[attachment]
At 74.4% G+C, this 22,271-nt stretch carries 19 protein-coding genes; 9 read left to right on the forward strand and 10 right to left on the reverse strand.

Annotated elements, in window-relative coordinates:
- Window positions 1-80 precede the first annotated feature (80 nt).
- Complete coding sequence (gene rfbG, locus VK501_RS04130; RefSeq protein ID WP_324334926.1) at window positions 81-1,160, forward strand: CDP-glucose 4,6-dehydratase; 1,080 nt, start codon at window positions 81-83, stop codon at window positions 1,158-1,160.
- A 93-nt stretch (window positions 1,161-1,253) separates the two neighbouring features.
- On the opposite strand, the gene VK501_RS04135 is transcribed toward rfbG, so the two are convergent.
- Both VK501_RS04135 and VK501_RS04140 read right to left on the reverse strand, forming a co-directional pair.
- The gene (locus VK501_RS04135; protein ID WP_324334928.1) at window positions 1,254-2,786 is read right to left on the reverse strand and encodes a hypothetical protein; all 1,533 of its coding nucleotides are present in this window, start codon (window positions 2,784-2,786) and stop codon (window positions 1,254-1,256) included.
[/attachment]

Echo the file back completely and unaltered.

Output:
At 74.4% G+C, this 22,271-nt stretch carries 19 protein-coding genes; 9 read left to right on the forward strand and 10 right to left on the reverse strand.

Annotated elements, in window-relative coordinates:
- Window positions 1-80 precede the first annotated feature (80 nt).
- Complete coding sequence (gene rfbG, locus VK501_RS04130; RefSeq protein ID WP_324334926.1) at window positions 81-1,160, forward strand: CDP-glucose 4,6-dehydratase; 1,080 nt, start codon at window positions 81-83, stop codon at window positions 1,158-1,160.
- A 93-nt stretch (window positions 1,161-1,253) separates the two neighbouring features.
- On the opposite strand, the gene VK501_RS04135 is transcribed toward rfbG, so the two are convergent.
- Both VK501_RS04135 and VK501_RS04140 read right to left on the reverse strand, forming a co-directional pair.
- The gene (locus VK501_RS04135; protein ID WP_324334928.1) at window positions 1,254-2,786 is read right to left on the reverse strand and encodes a hypothetical protein; all 1,533 of its coding nucleotides are present in this window, start codon (window positions 2,784-2,786) and stop codon (window positions 1,254-1,256) included.